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Mexico Battles Water Theft by Farmers as Drought Continues


Authorities are attempting to combat water theft from canals in the Culiacán Valley, an area in Mexico’s Sinaloa state that is suffering severe drought.

Carlos Ontiveros Salas, Culiacán’s secretary of Public Security and Municipal Transportation, said farmers keep stealing water despite warnings from authorities and confiscation of pumps. He noted that there had been several cases where authorities had removed pumps from an area, only to find new ones installed days later.

While they are patrolling the area, state authorities cannot stop people from stealing water; they can only take their equipment, he said.

Location of Sinaloa State, Mexico. The Culiacan Valley is in the middle of the state.

“It is an area that falls under federal jurisdiction, so it is the National Water Commission (Conagua) who must file complaints against those who are responsible, and we cannot do anything,” he said.

Criminal charges have been brought for water theft in the municipality of Ahome, in the northwest of Sinaloa state, where armed groups, some with links to farmers, are operating, Vanguardia newspaper reported.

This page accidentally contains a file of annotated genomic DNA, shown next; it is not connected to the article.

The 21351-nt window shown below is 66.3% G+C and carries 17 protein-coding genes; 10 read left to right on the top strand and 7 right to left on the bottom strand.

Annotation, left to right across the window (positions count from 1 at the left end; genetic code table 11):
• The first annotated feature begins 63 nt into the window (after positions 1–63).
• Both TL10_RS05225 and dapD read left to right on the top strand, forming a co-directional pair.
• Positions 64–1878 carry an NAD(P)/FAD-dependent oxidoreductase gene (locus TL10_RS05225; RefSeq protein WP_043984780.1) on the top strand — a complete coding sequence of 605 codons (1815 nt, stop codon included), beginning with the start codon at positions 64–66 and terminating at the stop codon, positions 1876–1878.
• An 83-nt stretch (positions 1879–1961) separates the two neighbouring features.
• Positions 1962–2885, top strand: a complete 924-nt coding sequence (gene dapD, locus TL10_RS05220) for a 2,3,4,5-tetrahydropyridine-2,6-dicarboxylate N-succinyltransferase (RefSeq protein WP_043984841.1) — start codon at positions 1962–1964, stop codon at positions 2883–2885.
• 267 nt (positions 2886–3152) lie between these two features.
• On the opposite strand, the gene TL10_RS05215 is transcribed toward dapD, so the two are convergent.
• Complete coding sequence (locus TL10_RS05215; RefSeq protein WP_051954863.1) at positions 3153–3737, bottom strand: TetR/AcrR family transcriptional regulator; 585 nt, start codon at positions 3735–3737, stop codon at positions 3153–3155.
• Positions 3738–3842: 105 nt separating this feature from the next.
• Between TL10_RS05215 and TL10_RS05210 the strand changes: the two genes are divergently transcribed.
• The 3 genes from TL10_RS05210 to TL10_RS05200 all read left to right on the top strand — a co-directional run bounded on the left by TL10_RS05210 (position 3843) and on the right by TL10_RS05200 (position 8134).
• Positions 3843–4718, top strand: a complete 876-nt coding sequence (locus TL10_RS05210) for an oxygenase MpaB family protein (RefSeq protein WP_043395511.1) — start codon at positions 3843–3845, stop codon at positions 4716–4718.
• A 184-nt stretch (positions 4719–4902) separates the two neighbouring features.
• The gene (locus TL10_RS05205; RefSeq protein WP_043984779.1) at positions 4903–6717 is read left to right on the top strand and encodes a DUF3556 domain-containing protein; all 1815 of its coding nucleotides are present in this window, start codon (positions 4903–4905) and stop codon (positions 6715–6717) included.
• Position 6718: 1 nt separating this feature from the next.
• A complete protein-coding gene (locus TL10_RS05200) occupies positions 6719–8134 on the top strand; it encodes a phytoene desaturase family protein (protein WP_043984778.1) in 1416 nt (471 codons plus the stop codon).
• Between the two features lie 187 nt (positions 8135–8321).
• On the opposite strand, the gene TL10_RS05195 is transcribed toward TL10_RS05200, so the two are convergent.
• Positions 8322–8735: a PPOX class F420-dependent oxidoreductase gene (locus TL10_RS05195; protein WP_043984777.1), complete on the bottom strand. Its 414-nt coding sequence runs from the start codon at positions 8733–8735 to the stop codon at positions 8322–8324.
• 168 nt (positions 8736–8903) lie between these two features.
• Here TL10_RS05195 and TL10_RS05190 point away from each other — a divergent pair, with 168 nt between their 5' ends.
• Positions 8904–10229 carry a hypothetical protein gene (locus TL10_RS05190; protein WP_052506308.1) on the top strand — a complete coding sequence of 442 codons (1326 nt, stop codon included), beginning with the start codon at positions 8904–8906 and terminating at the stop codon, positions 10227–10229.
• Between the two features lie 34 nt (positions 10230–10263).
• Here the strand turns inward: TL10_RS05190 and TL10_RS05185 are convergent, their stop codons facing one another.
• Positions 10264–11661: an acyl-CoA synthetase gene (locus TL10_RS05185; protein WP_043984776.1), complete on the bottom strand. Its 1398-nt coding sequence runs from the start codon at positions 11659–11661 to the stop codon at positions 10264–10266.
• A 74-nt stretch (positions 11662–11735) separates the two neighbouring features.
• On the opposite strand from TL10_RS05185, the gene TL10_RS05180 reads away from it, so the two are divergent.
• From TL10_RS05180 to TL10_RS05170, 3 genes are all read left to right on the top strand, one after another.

Theft of approximately 50 percent of the water from canals supplying the San Lorenzo treatment plant caused 80 communities in the south of Culiacán to lose water service, said Ontiveros Salas.

The general manager of the Culiacán Water and Sewerage Board, Jesús Higuera Laura, said theft has not caused any other shortages since that incident. He exhorted farmers not to steal any more water, however, as there is hardly enough for human consumption as it is, with dam levels currently in critical condition.

Mariano Aguirre Gómez, the president of Culiacán’s employer’s confederation, said that the drought, as well as earlier frosts, mean a bleak economic outlook for the state.

Vanguardia reported that farmers were predicting agricultural yields would be half the normal amount this year.